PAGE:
Last week, Audubon California held a panel discussion together with Point Blue Conservation Science, the California Climate and Agriculture Network (CalCAN), and Sacramento Valley rancher Adam Cline to educate policymakers on the benefits of sustainable grazing practices on California’s rangelands. The robust discussion stressed the urgent need to slow the loss of rangelands, stabilize declining populations of grassland birds and other wildlife, and to make rangeland a part of climate change mitigation and adaptation.
Briefing participants learned about regenerative ranching practices that benefit landscapes, wildlife, and climate, including grazing management that restores habitat to benefit grassland bird species, as well as ecological restoration techniques that increase biodiversity, improve rangeland health, and enhance the ability of rangelands to sequester carbon and curtail the effects of climate change.
“Ranchers in California have demonstrated their commitment to conservation and their desire to incorporate practices that help them be better stewards of their land,” said Pelayo Alvarez, California Director for the Audubon Conservation Ranching Initiative. “With 40 million acres of rangelands across the state mostly in private hands, that means that we have a tremendous opportunity to partner with the ranching community to achieve the state’s biodiversity and climate goals.”
This legislative session, Audubon California is sponsoring Assembly Bill (AB) 720 by Assemblymember Dawn Addis (D-Morro Bay). AB 720 would offer grants for planning and implementation of conservation practices on rangelands under the Wildlife Conservation Board’s (WCB’s) existing Rangeland, Grazing Land, and Grassland Program. The bill would provide technical and financial assistance to ranchers and land managers towards the implementation of land management practices in alignment with California’s 30x30 and Natural and Working Lands Climate Smart Strategy (NWL CSS) goals.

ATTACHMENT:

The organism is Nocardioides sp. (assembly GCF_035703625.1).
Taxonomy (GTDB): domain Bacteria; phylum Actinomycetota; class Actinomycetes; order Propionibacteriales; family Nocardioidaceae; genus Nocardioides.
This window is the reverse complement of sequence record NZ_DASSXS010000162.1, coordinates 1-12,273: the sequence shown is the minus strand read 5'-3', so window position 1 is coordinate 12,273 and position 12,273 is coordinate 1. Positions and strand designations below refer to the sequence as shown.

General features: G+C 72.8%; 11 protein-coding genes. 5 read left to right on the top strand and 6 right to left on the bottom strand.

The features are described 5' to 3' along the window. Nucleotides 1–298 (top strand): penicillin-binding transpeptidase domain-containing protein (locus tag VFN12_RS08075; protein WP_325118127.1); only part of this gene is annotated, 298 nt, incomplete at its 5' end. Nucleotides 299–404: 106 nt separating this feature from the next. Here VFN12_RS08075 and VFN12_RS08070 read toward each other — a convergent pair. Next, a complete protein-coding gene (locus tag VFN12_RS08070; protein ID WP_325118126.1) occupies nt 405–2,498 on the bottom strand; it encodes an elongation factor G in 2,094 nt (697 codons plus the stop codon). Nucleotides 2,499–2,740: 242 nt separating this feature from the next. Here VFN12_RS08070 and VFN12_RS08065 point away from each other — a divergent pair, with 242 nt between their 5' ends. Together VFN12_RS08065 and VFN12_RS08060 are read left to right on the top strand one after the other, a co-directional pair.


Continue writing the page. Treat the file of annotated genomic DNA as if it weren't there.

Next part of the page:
Point Blue Conservation Science and CalCAN discussed their organizations’ similar efforts to work with landowners and ranchers to reduce fire risk and support ecological health across California.
“In addition to its biodiversity benefits, prescribed grazing plays a critical role in reducing wildfire risks in the state,” said Brian Shobe, deputy policy director with the California Climate and Agriculture Network. “Cattle grazing alone converts approximately 12 billion pounds of wildfire fuels per year into food and carbon-sequestering manure. We are asking the state to invest in prescribed grazing planning and infrastructure to keep ranchers ranching, expand targeted grazing near fire-threatened communities, and prevent catastrophic wildfires and their associated greenhouse gas emissions.”
Adam Cline, cattle rancher and owner of Cline Livestock Company, shared his perspective on the challenges and opportunities of improving natural resources while leading a successful cattle grazing operation throughout Northern California and Western Nevada.
“I, and many other California ranchers, are interested in improving the lands on which we manage cattle grazing. Often, the infrastructure we need to increase land health is costly and can’t be implemented with the tough economics of the ranching business. Grant programs, such as those implemented in AB 720, would help defray some of the costs of conservation practices and help get more land under conservation focused management.”
AB 720 passed the Senate Natural Resources and Water committee earlier this month with bipartisan support and now heads to the Senate Appropriations Committee for a review of the bill’s fiscal impact.